A/Prof. Justin Hodgkiss
Justin Hodgkiss is an Associate Professor in Physical Chemistry at Victoria University of Wellington, where he has been since 2009. Associate Professor Hodgkiss is also a deputy director of the MacDiarmid Institute for Advanced Materials and Nanotechnology, and was previously a Rutherford Discovery Fellow. His research group develop and apply ultrafast optical spectroscopy methods to understand the photophysics of next generation optoelectronic materials. Associate Professor Hodgkiss completed his undergraduate studies at the University of Otago, before undertaking his PhD with Dan Nocera at MIT, and a postdoc with Sir Richard Friend in Cambridge.
Dr Warren Grigsby
Warren Grigsby is a research leader and senior scientist at Scion, a Crown Research Institute in New Zealand. He is a synthetic and polymer chemist developing applications for biopolymer systems and understandings of natural fibre-polymer interactions in wood and wood-plastic composites. His current research activities include the synthesis of totally biobased adhesives; novel wood modification processing strategies using biopolymers; and adapting polyphenolics in a range of applications including nanofibre and carbon nanomaterials. Warren received the 2016 NZBIO biotechnology of the year award for the Ligate™ adhesive technology. He gained his PhD at University of Waikato with postdoctoral research at the University of California, Davis and Monash University.
Professor Gregory Metha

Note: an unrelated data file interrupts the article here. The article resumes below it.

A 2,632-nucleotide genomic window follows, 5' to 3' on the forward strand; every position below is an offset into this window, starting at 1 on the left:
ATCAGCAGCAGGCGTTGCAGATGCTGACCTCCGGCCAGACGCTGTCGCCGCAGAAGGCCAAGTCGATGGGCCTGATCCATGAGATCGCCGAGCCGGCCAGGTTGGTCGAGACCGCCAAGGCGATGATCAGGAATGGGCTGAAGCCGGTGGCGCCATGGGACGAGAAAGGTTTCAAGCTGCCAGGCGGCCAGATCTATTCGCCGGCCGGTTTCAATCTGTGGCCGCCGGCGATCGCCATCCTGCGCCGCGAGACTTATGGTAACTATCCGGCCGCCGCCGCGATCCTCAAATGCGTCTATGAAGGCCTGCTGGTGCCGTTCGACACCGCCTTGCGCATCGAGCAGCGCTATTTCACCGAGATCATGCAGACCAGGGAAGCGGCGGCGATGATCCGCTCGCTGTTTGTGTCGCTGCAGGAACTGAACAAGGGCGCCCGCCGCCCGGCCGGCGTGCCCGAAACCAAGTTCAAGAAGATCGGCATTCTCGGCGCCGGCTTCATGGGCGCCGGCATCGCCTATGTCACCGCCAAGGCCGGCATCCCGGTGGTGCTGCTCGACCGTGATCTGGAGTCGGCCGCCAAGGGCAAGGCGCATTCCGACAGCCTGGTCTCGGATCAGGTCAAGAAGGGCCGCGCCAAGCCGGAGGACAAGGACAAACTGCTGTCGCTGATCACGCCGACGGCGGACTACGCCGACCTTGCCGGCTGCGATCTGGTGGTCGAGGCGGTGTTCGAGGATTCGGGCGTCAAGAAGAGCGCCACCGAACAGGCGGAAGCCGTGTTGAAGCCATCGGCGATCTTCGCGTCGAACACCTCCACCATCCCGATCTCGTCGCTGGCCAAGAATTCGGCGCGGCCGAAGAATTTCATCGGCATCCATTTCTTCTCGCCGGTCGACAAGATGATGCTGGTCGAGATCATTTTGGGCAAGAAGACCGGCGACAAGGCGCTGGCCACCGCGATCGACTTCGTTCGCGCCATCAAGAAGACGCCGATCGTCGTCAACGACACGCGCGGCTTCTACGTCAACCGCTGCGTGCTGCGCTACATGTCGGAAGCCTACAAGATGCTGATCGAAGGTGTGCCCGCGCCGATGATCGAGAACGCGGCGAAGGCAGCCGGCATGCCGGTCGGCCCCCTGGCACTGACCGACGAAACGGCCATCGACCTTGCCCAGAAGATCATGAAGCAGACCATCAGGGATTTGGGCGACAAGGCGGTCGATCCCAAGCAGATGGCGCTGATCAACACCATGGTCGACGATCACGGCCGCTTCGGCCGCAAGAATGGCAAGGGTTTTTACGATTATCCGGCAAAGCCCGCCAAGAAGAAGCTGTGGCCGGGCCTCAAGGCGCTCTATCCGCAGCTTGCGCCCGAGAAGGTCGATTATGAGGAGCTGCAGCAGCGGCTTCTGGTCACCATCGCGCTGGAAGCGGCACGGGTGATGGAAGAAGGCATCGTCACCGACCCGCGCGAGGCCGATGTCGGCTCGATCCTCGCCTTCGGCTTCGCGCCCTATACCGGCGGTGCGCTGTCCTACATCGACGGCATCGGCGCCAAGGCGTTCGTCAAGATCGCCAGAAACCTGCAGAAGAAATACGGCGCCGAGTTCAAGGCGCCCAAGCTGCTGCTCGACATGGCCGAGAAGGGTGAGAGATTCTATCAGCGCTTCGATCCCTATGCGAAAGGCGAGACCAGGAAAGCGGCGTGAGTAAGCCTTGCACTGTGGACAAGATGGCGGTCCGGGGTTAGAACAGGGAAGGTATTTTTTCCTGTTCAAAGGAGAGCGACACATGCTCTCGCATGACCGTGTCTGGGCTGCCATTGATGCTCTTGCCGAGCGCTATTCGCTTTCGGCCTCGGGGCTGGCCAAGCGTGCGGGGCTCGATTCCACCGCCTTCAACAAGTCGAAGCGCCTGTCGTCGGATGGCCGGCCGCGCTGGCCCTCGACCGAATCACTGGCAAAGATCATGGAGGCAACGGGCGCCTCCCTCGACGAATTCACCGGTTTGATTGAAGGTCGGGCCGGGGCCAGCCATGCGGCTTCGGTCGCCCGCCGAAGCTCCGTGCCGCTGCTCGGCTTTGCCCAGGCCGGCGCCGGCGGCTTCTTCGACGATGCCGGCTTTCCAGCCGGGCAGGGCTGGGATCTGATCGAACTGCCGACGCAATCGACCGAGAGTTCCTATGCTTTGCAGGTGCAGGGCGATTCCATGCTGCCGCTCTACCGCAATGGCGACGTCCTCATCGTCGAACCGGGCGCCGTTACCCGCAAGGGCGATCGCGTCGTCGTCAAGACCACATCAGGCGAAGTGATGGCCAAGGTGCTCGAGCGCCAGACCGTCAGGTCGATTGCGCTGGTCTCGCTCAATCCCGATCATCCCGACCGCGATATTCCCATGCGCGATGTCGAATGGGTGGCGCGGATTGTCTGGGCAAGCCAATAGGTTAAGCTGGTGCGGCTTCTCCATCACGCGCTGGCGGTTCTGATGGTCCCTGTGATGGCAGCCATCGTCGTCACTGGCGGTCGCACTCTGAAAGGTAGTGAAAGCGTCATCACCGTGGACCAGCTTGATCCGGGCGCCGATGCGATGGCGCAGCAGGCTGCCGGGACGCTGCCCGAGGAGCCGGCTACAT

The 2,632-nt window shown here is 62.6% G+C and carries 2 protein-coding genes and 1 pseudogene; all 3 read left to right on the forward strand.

Greg Metha is Professor and Head of Chemistry at the University of Adelaide, and serves as an Executive Member of the Centre for Energy Technology. He studied undergraduate Chemistry at Monash University and continued as a PhD student exploring the laser spectroscopy of aldehydes. He spent subsequent years as a post-doctoral fellow at the Universities of British Columbia and Sydney before moving to the University of Adelaide in 1997 as an ARC Fellow, then commencing as an Academic in 2003. His research interests were initially focused on molecular laser spectroscopy and this morphed into an interest in studying the fundamental properties of gas phase metal clusters, both experimentally and computationally. One of the key advancements has been the refinement of photo-ionisation efficiency spectroscopy to accurately measure ionisation energies of metal clusters and compare them to DFT calculated structures with predicted Franck-Condon transitions. This has paved the way for more complex bi-metallic metal + metal-oxide clusters to be studied in the gas phase, which provides an atomically-precise model to understand how metal clusters interact with metal-oxides. These fundamental gas-phase studies have provided vital information and extraordinary insight into the interaction of metal clusters with metal-oxide semiconductors. This understanding is now directed towards advancing the science of metal clusters as (photo-)catalysts, which involves collaboration with synthetic chemists and physicists. He is also involved with the development of fast theoretical approaches to model these systems, most recently Density Functional-Tight Binding. For more information on Greg’s research can be found at: www.physsci.adelaide.edu.au/nanocluster